Psychiatric reports have been sought in the case of a 16-year-old boy arrested for holding up a shop while armed with an imitation handgun, to clarify whether he is fit to plea.
The north Dublin teenager had been charged at the Children’s Court with the robbery of a shop in Finglas, on date in September last year. He has also been charged under the Firearms act for production of an imitation handgun on the same date.
Earlier a judge at the Children’s Court held that the case was too serious to be held there and should be sent forward to the Dublin Circuit Criminal Court which, on conviction, can impose lengthier sentences.
In an outline of the allegations, Garda Simon Warnock, of Finglas station, had said “the accused entered the shop with a hood over his head and face. He produced the imitation firearm then leaned over the counter and took €100 from the till.”
One member of staff was at the counter and two others were also working in the shop at the time. Numerous customers were also present during the alleged incident.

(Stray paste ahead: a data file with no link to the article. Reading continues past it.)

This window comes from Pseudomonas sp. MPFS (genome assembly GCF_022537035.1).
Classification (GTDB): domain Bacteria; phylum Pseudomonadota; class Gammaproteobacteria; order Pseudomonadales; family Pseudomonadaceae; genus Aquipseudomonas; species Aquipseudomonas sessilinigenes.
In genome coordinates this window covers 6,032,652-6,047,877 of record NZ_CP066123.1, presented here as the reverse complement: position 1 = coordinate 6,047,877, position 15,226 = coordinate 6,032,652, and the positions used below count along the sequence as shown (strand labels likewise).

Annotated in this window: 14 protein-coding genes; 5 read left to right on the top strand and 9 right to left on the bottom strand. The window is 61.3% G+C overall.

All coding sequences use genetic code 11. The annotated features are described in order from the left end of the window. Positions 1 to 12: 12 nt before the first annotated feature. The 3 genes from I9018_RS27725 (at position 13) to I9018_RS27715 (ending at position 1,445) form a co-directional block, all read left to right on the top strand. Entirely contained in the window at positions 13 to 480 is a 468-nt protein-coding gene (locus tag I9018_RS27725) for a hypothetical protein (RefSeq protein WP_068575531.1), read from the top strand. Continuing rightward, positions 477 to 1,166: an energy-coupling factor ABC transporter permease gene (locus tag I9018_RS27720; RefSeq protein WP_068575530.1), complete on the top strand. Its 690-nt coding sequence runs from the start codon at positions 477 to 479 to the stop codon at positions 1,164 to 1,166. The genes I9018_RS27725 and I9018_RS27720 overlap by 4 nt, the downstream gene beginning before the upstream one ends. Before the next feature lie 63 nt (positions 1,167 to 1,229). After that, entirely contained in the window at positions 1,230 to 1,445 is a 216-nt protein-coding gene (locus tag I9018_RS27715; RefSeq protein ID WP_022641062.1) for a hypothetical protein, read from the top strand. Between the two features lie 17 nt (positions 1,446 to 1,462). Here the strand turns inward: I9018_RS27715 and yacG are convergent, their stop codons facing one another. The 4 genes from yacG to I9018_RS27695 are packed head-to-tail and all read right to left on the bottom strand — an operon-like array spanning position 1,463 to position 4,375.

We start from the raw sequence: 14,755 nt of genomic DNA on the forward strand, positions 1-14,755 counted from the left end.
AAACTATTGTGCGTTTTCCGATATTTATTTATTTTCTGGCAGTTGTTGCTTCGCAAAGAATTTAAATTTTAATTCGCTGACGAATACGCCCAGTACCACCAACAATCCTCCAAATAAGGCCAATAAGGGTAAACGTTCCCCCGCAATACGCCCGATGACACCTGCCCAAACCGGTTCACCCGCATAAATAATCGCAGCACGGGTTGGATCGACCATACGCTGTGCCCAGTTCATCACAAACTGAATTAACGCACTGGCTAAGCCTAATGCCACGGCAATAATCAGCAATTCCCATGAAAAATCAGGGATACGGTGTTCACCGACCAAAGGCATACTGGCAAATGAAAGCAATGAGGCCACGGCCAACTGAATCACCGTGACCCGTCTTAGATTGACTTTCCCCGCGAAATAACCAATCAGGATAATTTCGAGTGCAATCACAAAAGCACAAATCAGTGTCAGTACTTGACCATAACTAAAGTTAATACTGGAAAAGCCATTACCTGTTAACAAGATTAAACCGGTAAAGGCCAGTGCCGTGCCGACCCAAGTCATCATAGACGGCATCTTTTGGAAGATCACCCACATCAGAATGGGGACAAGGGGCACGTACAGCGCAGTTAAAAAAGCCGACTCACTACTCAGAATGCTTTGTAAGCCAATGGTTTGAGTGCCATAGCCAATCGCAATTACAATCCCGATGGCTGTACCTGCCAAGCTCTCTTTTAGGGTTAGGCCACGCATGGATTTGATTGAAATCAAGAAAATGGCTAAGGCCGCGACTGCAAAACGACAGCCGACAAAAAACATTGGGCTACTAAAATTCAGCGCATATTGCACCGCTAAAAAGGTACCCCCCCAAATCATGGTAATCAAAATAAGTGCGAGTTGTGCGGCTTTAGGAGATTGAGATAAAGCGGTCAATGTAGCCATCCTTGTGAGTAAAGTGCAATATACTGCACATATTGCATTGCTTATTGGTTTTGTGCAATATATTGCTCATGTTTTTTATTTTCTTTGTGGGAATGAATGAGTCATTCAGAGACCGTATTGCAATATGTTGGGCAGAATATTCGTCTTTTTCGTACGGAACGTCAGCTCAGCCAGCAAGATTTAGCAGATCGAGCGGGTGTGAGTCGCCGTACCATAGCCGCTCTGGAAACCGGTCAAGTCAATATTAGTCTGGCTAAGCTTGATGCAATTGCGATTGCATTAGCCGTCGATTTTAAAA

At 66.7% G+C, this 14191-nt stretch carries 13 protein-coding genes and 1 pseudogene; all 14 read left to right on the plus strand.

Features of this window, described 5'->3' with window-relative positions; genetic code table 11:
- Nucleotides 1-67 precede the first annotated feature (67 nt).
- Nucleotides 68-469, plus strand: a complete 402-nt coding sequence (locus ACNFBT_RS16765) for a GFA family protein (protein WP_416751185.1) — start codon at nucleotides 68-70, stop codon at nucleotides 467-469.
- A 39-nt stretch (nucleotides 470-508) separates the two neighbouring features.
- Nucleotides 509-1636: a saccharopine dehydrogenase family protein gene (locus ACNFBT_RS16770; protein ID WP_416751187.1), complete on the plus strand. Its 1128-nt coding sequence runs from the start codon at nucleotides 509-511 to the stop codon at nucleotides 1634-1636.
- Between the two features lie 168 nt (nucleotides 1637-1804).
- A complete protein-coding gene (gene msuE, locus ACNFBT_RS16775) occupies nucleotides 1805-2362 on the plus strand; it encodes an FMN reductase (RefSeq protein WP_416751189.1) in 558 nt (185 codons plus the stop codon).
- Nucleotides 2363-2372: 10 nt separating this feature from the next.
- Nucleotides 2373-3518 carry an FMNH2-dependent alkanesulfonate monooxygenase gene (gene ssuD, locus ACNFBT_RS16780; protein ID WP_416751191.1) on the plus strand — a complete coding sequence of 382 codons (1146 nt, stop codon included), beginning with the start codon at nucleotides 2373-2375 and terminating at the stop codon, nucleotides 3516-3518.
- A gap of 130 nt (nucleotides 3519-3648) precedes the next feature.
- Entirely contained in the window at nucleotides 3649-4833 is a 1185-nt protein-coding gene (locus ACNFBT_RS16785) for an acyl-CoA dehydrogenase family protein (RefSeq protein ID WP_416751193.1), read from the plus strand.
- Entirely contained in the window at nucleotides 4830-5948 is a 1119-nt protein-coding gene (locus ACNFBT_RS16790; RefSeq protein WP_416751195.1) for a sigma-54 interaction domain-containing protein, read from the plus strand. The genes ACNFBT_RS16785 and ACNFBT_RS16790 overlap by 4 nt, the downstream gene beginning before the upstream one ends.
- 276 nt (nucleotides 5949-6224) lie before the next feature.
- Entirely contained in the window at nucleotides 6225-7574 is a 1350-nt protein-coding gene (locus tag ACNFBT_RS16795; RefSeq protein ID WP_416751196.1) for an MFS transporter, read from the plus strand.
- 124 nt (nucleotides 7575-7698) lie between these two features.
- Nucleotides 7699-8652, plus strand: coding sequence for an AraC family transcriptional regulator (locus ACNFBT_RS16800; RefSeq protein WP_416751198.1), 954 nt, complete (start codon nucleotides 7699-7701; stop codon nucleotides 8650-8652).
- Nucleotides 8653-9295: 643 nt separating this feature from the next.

The teenager, who was accompanied to court by his parents, appeared again at the Children’s Court today to be served with the book of evidence in the case and to be sent forward for trial.
However, his solicitor said that there was an issue of the teenager’s fitness to plea.
Mr John Quinn, representing the boy, told Judge Patrick McMahon “in the last few weeks it has emerged he has mental difficulties and has been assessed by experts”.
He added that the teenager was being assessed by a psychiatrist and a psychologist and could not be returned for trial if he was found to be unfit to plea.
Mr Quinn sought a remand to allow time for expert reports on the teenager to be obtained.
The teen’s mother said: “I am six years fighting for him. For a long time we knew he was not like any other child. Eventually we got someone to see him and we were told: ‘Yes you are right’.”
Judge McMahon remanded the boy on bail to appear again next month to clarify if he is fit to plea and to determine whether the prosecution could proceed.